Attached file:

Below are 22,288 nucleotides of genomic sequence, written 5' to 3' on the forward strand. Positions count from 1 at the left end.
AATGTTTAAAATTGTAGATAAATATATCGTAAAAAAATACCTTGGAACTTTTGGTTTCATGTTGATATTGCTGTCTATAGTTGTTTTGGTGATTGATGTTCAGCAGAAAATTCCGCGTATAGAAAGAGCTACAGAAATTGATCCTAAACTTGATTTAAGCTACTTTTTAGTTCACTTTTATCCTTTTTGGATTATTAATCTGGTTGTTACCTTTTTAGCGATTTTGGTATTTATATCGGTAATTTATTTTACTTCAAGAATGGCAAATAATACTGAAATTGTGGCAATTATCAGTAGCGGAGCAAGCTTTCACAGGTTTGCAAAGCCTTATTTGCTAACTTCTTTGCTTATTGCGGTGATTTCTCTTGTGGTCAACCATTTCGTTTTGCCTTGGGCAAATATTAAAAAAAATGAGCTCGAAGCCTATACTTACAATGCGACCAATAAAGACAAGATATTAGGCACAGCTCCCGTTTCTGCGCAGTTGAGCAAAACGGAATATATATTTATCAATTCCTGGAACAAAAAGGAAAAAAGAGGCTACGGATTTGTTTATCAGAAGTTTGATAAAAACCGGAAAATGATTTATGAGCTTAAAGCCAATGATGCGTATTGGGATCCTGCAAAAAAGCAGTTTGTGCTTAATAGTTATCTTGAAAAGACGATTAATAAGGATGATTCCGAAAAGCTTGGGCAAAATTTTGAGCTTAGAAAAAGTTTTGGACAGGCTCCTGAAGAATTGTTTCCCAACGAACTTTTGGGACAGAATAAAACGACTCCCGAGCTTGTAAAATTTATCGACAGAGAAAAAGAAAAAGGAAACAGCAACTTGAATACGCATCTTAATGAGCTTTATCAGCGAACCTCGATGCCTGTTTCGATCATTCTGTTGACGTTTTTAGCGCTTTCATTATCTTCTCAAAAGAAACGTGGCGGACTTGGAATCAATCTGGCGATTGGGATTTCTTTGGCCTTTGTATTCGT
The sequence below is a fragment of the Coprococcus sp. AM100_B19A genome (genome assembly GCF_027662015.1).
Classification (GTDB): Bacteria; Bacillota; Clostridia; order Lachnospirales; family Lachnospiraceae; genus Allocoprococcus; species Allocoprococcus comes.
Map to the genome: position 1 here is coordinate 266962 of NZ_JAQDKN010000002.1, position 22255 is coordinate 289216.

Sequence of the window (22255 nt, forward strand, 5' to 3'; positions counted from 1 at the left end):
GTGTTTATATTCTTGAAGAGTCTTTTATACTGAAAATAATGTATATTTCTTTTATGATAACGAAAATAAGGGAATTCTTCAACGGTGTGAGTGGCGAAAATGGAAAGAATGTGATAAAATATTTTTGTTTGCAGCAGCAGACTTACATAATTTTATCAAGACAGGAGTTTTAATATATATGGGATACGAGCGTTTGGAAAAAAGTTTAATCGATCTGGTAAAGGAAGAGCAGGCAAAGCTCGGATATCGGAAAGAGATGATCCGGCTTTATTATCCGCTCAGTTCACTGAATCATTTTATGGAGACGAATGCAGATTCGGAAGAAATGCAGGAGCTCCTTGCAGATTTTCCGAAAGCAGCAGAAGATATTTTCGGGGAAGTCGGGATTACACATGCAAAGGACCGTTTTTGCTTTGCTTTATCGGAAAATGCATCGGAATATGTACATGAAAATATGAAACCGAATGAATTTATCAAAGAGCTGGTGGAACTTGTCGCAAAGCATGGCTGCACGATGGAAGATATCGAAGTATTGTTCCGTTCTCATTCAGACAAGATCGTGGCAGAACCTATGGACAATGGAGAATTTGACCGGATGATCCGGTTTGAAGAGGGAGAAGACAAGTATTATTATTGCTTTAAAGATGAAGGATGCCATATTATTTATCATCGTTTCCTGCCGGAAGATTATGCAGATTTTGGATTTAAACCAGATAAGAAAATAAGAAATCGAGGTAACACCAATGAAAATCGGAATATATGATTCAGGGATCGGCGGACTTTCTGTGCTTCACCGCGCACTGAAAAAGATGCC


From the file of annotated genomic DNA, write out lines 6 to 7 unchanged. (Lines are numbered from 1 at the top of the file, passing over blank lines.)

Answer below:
Sequence of the window (22255 nt, forward strand, 5' to 3'; positions counted from 1 at the left end):
GTGTTTATATTCTTGAAGAGTCTTTTATACTGAAAATAATGTATATTTCTTTTATGATAACGAAAATAAGGGAATTCTTCAACGGTGTGAGTGGCGAAAATGGAAAGAATGTGATAAAATATTTTTGTTTGCAGCAGCAGACTTACATAATTTTATCAAGACAGGAGTTTTAATATATATGGGATACGAGCGTTTGGAAAAAAGTTTAATCGATCTGGTAAAGGAAGAGCAGGCAAAGCTCGGATATCGGAAAGAGATGATCCGGCTTTATTATCCGCTCAGTTCACTGAATCATTTTATGGAGACGAATGCAGATTCGGAAGAAATGCAGGAGCTCCTTGCAGATTTTCCGAAAGCAGCAGAAGATATTTTCGGGGAAGTCGGGATTACACATGCAAAGGACCGTTTTTGCTTTGCTTTATCGGAAAATGCATCGGAATATGTACATGAAAATATGAAACCGAATGAATTTATCAAAGAGCTGGTGGAACTTGTCGCAAAGCATGGCTGCACGATGGAAGATATCGAAGTATTGTTCCGTTCTCATTCAGACAAGATCGTGGCAGAACCTATGGACAATGGAGAATTTGACCGGATGATCCGGTTTGAAGAGGGAGAAGACAAGTATTATTATTGCTTTAAAGATGAAGGATGCCATATTATTTATCATCGTTTCCTGCCGGAAGATTATGCAGATTTTGGATTTAAACCAGATAAGAAAATAAGAAATCGAGGTAACACCAATGAAAATCGGAATATATGATTCAGGGATCGGCGGACTTTCTGTGCTTCACCGCGCACTGAAAAAGATGCC